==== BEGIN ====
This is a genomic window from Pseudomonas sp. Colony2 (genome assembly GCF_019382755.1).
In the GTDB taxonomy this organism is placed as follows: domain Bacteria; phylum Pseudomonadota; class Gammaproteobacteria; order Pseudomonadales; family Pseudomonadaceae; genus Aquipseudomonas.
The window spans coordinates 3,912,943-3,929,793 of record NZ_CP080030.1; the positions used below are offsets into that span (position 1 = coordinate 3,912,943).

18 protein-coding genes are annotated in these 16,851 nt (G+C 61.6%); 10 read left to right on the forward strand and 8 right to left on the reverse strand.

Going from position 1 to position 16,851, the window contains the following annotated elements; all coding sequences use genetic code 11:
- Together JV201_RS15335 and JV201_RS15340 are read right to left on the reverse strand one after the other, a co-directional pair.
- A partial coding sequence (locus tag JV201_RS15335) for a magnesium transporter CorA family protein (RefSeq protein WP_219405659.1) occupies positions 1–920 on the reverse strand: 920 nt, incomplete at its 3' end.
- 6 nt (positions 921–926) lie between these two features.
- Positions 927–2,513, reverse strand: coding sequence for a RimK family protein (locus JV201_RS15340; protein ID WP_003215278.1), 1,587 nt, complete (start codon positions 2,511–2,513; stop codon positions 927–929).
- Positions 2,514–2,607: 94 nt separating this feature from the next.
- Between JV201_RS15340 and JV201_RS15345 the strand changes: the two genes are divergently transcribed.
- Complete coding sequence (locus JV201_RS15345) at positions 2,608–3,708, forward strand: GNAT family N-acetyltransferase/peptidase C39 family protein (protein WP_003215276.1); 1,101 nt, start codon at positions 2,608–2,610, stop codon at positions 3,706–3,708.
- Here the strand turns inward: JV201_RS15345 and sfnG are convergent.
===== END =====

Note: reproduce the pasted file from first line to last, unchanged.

This is a genomic window from Pseudomonas sp. Colony2 (genome assembly GCF_019382755.1).
In the GTDB taxonomy this organism is placed as follows: domain Bacteria; phylum Pseudomonadota; class Gammaproteobacteria; order Pseudomonadales; family Pseudomonadaceae; genus Aquipseudomonas.
The window spans coordinates 3,912,943-3,929,793 of record NZ_CP080030.1; the positions used below are offsets into that span (position 1 = coordinate 3,912,943).

18 protein-coding genes are annotated in these 16,851 nt (G+C 61.6%); 10 read left to right on the forward strand and 8 right to left on the reverse strand.

Going from position 1 to position 16,851, the window contains the following annotated elements; all coding sequences use genetic code 11:
- Together JV201_RS15335 and JV201_RS15340 are read right to left on the reverse strand one after the other, a co-directional pair.
- A partial coding sequence (locus tag JV201_RS15335) for a magnesium transporter CorA family protein (RefSeq protein WP_219405659.1) occupies positions 1–920 on the reverse strand: 920 nt, incomplete at its 3' end.
- 6 nt (positions 921–926) lie between these two features.
- Positions 927–2,513, reverse strand: coding sequence for a RimK family protein (locus JV201_RS15340; protein ID WP_003215278.1), 1,587 nt, complete (start codon positions 2,511–2,513; stop codon positions 927–929).
- Positions 2,514–2,607: 94 nt separating this feature from the next.
- Between JV201_RS15340 and JV201_RS15345 the strand changes: the two genes are divergently transcribed.
- Complete coding sequence (locus JV201_RS15345) at positions 2,608–3,708, forward strand: GNAT family N-acetyltransferase/peptidase C39 family protein (protein WP_003215276.1); 1,101 nt, start codon at positions 2,608–2,610, stop codon at positions 3,706–3,708.
- Here the strand turns inward: JV201_RS15345 and sfnG are convergent.